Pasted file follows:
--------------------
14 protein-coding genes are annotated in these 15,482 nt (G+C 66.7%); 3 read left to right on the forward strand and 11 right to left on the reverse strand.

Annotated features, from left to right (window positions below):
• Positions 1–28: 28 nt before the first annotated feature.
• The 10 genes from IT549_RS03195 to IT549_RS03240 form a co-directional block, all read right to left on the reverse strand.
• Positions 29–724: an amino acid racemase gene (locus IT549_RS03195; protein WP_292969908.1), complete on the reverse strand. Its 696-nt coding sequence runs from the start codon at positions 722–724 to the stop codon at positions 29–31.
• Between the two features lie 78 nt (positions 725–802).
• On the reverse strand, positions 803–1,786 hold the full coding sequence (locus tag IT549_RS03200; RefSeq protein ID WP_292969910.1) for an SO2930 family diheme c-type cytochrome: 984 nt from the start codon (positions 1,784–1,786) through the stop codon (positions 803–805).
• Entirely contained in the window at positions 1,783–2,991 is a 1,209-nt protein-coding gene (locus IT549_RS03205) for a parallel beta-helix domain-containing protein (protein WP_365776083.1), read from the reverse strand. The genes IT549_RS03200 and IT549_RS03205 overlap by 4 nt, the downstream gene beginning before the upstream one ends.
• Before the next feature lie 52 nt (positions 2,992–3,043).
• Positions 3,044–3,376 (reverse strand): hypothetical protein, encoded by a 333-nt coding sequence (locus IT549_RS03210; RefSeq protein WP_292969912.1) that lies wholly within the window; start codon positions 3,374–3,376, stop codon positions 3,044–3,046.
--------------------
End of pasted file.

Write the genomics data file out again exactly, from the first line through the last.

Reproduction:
14 protein-coding genes are annotated in these 15,482 nt (G+C 66.7%); 3 read left to right on the forward strand and 11 right to left on the reverse strand.

Annotated features, from left to right (window positions below):
• Positions 1–28: 28 nt before the first annotated feature.
• The 10 genes from IT549_RS03195 to IT549_RS03240 form a co-directional block, all read right to left on the reverse strand.
• Positions 29–724: an amino acid racemase gene (locus IT549_RS03195; protein WP_292969908.1), complete on the reverse strand. Its 696-nt coding sequence runs from the start codon at positions 722–724 to the stop codon at positions 29–31.
• Between the two features lie 78 nt (positions 725–802).
• On the reverse strand, positions 803–1,786 hold the full coding sequence (locus tag IT549_RS03200; RefSeq protein ID WP_292969910.1) for an SO2930 family diheme c-type cytochrome: 984 nt from the start codon (positions 1,784–1,786) through the stop codon (positions 803–805).
• Entirely contained in the window at positions 1,783–2,991 is a 1,209-nt protein-coding gene (locus IT549_RS03205) for a parallel beta-helix domain-containing protein (protein WP_365776083.1), read from the reverse strand. The genes IT549_RS03200 and IT549_RS03205 overlap by 4 nt, the downstream gene beginning before the upstream one ends.
• Before the next feature lie 52 nt (positions 2,992–3,043).
• Positions 3,044–3,376 (reverse strand): hypothetical protein, encoded by a 333-nt coding sequence (locus IT549_RS03210; RefSeq protein WP_292969912.1) that lies wholly within the window; start codon positions 3,374–3,376, stop codon positions 3,044–3,046.